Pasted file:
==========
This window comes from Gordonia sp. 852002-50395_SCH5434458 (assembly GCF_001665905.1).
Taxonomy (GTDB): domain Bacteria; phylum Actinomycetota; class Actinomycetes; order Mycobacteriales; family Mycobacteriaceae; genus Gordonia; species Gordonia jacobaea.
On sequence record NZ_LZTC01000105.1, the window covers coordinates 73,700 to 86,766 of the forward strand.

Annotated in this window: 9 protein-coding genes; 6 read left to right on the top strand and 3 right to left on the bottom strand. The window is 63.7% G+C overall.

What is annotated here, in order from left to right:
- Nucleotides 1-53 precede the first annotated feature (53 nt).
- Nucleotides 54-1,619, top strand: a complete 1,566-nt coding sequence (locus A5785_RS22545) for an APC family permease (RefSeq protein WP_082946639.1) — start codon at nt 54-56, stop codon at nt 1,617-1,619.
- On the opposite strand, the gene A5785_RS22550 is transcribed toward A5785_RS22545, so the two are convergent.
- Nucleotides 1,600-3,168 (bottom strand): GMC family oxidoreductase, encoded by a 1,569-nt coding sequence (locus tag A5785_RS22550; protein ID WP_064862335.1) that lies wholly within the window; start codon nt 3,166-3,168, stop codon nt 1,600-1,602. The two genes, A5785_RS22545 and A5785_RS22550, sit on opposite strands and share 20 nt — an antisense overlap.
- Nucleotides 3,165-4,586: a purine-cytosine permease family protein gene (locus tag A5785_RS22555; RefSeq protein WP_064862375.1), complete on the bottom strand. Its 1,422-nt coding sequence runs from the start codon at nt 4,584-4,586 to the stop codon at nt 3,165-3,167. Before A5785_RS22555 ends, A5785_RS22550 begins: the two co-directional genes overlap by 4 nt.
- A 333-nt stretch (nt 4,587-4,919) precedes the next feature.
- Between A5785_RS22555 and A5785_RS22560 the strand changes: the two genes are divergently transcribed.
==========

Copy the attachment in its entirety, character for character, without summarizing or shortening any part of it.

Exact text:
This window comes from Gordonia sp. 852002-50395_SCH5434458 (assembly GCF_001665905.1).
Taxonomy (GTDB): domain Bacteria; phylum Actinomycetota; class Actinomycetes; order Mycobacteriales; family Mycobacteriaceae; genus Gordonia; species Gordonia jacobaea.
On sequence record NZ_LZTC01000105.1, the window covers coordinates 73,700 to 86,766 of the forward strand.

Annotated in this window: 9 protein-coding genes; 6 read left to right on the top strand and 3 right to left on the bottom strand. The window is 63.7% G+C overall.

What is annotated here, in order from left to right:
- Nucleotides 1-53 precede the first annotated feature (53 nt).
- Nucleotides 54-1,619, top strand: a complete 1,566-nt coding sequence (locus A5785_RS22545) for an APC family permease (RefSeq protein WP_082946639.1) — start codon at nt 54-56, stop codon at nt 1,617-1,619.
- On the opposite strand, the gene A5785_RS22550 is transcribed toward A5785_RS22545, so the two are convergent.
- Nucleotides 1,600-3,168 (bottom strand): GMC family oxidoreductase, encoded by a 1,569-nt coding sequence (locus tag A5785_RS22550; protein ID WP_064862335.1) that lies wholly within the window; start codon nt 3,166-3,168, stop codon nt 1,600-1,602. The two genes, A5785_RS22545 and A5785_RS22550, sit on opposite strands and share 20 nt — an antisense overlap.
- Nucleotides 3,165-4,586: a purine-cytosine permease family protein gene (locus tag A5785_RS22555; RefSeq protein WP_064862375.1), complete on the bottom strand. Its 1,422-nt coding sequence runs from the start codon at nt 4,584-4,586 to the stop codon at nt 3,165-3,167. Before A5785_RS22555 ends, A5785_RS22550 begins: the two co-directional genes overlap by 4 nt.
- A 333-nt stretch (nt 4,587-4,919) precedes the next feature.
- Between A5785_RS22555 and A5785_RS22560 the strand changes: the two genes are divergently transcribed.